Gone are the days when a treadmill and a set of dumbbells in a fluorescent-lit basement room passed for athletic amenities in condo buildings and HOAs. Today, the size and scope of sporty offerings—be it basketball courts, pools or saunas—varies from association to association, but regardless of the specific facility, providing a safe, insured environment compliant with both governing documents and applicable laws is critical, and the responsibility falls to board members and community administrators.
For many Florida-based home owner associations and condominiums, residents are afforded the use of pools and tennis courts, among other amenities such as golf putting greens, fully equipped exercise rooms and shuffle board courts. Aside from the physical upkeep of equipment and facilities, drafting and enforcing rules and regulations for the safe enjoyment of these services is essential. Equally important is hiring qualified, competent supervisory staff.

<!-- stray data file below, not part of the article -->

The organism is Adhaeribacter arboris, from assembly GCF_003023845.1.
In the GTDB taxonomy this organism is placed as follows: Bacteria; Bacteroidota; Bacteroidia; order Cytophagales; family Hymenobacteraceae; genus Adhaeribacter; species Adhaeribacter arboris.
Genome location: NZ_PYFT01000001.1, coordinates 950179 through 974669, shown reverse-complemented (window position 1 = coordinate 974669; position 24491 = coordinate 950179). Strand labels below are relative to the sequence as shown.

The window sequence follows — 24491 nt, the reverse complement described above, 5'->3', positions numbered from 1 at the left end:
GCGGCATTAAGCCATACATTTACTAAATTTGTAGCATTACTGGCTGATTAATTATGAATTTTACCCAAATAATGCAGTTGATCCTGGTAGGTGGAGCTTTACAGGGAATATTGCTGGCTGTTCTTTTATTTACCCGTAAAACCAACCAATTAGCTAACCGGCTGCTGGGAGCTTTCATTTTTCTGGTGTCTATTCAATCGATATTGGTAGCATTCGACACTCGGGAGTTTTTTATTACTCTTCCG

“The [board's] primary concerns are caring for the safety and enjoyment of the residents, limiting the board’s exposure to liability and minimizing the costs for the condominium unit owners,” says Associate Attorney Paula S. Buzzi, Esq., from law firm Saavedra & Goodwin, based in Fort Lauderdale.
Since many boards change seats annually, the preparation of sound governing documents pertaining to athletic amenities is vital. To this end, boards should have a check list of “concerns” when drafting or revisiting rules and regulations. “Fairness, reasonableness, insurance concerns, safety, uniformity of rules and enforcement thereof, dealing with kids versus adults, liability, accessibility and disability access should all be considered,” says Associate Attorney Alessandra Stivelman with the Hollywood-based law firm Eisinger, Brown, Lewis, Frankel & Chaiet, P.A.
A Universal Approach
When considering what rules and restrictions will be placed on the amenity in question, industry experts strongly encourage boards to take a fair, unified approach. While liability is always a concern, an incautious or unthinking board can also subject itself to a discrimination case. “Uniform enforcement of rules and regulations is a big deal,” says Telese McKay, founder and shareholder of McKay Law, based in Bradenton. “There are cases where rules can be too restrictive, such as hours of operation. Boards have to consider user rights.”